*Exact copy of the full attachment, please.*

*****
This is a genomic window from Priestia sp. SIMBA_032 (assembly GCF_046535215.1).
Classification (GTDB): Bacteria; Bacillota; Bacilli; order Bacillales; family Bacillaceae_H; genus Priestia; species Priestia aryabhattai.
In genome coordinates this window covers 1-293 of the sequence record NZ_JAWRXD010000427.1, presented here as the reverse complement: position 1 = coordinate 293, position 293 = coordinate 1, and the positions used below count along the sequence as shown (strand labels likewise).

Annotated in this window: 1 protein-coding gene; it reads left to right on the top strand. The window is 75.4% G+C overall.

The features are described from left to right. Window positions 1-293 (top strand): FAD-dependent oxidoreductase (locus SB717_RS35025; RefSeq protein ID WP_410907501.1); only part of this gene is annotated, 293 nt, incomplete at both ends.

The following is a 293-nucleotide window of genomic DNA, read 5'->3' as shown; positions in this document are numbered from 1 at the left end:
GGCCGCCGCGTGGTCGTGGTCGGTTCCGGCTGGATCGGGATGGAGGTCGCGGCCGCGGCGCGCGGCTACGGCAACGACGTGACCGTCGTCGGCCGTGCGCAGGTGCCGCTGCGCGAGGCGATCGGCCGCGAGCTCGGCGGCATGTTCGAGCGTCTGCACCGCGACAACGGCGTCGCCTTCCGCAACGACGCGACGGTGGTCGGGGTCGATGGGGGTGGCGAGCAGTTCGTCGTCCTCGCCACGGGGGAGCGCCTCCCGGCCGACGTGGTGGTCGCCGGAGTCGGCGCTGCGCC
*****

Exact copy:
This is a genomic window from Priestia sp. SIMBA_032 (assembly GCF_046535215.1).
Classification (GTDB): Bacteria; Bacillota; Bacilli; order Bacillales; family Bacillaceae_H; genus Priestia; species Priestia aryabhattai.
In genome coordinates this window covers 1-293 of the sequence record NZ_JAWRXD010000427.1, presented here as the reverse complement: position 1 = coordinate 293, position 293 = coordinate 1, and the positions used below count along the sequence as shown (strand labels likewise).

Annotated in this window: 1 protein-coding gene; it reads left to right on the top strand. The window is 75.4% G+C overall.

The features are described from left to right. Window positions 1-293 (top strand): FAD-dependent oxidoreductase (locus SB717_RS35025; RefSeq protein ID WP_410907501.1); only part of this gene is annotated, 293 nt, incomplete at both ends.

The following is a 293-nucleotide window of genomic DNA, read 5'->3' as shown; positions in this document are numbered from 1 at the left end:
GGCCGCCGCGTGGTCGTGGTCGGTTCCGGCTGGATCGGGATGGAGGTCGCGGCCGCGGCGCGCGGCTACGGCAACGACGTGACCGTCGTCGGCCGTGCGCAGGTGCCGCTGCGCGAGGCGATCGGCCGCGAGCTCGGCGGCATGTTCGAGCGTCTGCACCGCGACAACGGCGTCGCCTTCCGCAACGACGCGACGGTGGTCGGGGTCGATGGGGGTGGCGAGCAGTTCGTCGTCCTCGCCACGGGGGAGCGCCTCCCGGCCGACGTGGTGGTCGCCGGAGTCGGCGCTGCGCC